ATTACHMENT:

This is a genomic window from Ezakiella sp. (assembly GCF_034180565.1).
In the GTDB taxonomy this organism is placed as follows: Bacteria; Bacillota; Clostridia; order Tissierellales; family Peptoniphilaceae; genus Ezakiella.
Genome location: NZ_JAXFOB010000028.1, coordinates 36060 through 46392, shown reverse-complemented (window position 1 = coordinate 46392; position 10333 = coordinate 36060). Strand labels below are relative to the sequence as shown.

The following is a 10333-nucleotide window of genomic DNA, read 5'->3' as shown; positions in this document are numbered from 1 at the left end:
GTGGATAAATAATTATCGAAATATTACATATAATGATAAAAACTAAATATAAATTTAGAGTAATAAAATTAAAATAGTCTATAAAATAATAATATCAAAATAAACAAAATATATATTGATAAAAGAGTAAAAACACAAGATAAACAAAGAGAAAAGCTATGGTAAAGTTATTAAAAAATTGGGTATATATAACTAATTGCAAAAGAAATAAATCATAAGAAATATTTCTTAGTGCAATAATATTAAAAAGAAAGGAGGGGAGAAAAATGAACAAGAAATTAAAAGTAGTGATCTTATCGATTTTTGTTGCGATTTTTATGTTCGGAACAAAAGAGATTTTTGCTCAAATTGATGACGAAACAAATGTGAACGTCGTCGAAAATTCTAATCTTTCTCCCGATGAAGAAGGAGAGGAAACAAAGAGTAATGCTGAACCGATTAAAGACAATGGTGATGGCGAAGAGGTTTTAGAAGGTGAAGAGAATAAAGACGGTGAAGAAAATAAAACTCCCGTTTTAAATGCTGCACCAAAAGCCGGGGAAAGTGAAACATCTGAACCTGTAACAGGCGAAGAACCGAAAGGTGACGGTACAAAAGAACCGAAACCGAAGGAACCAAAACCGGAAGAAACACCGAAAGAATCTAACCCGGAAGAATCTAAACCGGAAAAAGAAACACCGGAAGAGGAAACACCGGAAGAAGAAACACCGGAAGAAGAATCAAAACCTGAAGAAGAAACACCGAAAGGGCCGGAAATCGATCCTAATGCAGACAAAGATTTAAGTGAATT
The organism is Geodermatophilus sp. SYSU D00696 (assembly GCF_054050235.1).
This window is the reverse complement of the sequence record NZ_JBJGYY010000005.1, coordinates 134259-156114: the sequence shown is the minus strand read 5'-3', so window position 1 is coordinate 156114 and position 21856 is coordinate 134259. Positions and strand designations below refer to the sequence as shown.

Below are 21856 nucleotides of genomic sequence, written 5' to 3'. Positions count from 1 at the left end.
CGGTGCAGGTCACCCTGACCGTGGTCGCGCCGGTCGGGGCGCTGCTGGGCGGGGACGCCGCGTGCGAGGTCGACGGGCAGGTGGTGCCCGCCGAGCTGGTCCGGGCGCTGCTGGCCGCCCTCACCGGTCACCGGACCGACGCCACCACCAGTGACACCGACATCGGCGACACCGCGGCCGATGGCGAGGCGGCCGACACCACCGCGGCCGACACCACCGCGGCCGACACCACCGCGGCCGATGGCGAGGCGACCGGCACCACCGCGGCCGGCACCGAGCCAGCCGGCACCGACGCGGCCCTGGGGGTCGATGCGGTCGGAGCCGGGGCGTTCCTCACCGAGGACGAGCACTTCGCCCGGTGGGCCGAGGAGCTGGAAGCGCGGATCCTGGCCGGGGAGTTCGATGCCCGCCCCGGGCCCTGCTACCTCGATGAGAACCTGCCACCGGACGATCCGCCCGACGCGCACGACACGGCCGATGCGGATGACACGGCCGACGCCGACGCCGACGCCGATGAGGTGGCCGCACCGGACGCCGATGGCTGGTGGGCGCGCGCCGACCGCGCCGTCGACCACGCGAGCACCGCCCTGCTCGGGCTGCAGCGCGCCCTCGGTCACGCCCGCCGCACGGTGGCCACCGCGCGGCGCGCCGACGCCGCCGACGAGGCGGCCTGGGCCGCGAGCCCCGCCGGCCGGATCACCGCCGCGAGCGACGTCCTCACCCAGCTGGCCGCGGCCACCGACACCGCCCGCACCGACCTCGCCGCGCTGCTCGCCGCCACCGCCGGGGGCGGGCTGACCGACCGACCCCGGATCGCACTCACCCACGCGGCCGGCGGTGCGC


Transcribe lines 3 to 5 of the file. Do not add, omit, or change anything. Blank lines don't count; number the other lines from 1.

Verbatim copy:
Genome location: NZ_JAXFOB010000028.1, coordinates 36060 through 46392, shown reverse-complemented (window position 1 = coordinate 46392; position 10333 = coordinate 36060). Strand labels below are relative to the sequence as shown.

The following is a 10333-nucleotide window of genomic DNA, read 5'->3' as shown; positions in this document are numbered from 1 at the left end:
GTGGATAAATAATTATCGAAATATTACATATAATGATAAAAACTAAATATAAATTTAGAGTAATAAAATTAAAATAGTCTATAAAATAATAATATCAAAATAAACAAAATATATATTGATAAAAGAGTAAAAACACAAGATAAACAAAGAGAAAAGCTATGGTAAAGTTATTAAAAAATTGGGTATATATAACTAATTGCAAAAGAAATAAATCATAAGAAATATTTCTTAGTGCAATAATATTAAAAAGAAAGGAGGGGAGAAAAATGAACAAGAAATTAAAAGTAGTGATCTTATCGATTTTTGTTGCGATTTTTATGTTCGGAACAAAAGAGATTTTTGCTCAAATTGATGACGAAACAAATGTGAACGTCGTCGAAAATTCTAATCTTTCTCCCGATGAAGAAGGAGAGGAAACAAAGAGTAATGCTGAACCGATTAAAGACAATGGTGATGGCGAAGAGGTTTTAGAAGGTGAAGAGAATAAAGACGGTGAAGAAAATAAAACTCCCGTTTTAAATGCTGCACCAAAAGCCGGGGAAAGTGAAACATCTGAACCTGTAACAGGCGAAGAACCGAAAGGTGACGGTACAAAAGAACCGAAACCGAAGGAACCAAAACCGGAAGAAACACCGAAAGAATCTAACCCGGAAGAATCTAAACCGGAAAAAGAAACACCGGAAGAGGAAACACCGGAAGAAGAAACACCGGAAGAAGAATCAAAACCTGAAGAAGAAACACCGAAAGGGCCGGAAATCGATCCTAATGCAGACAAAGATTTAAGTGAATT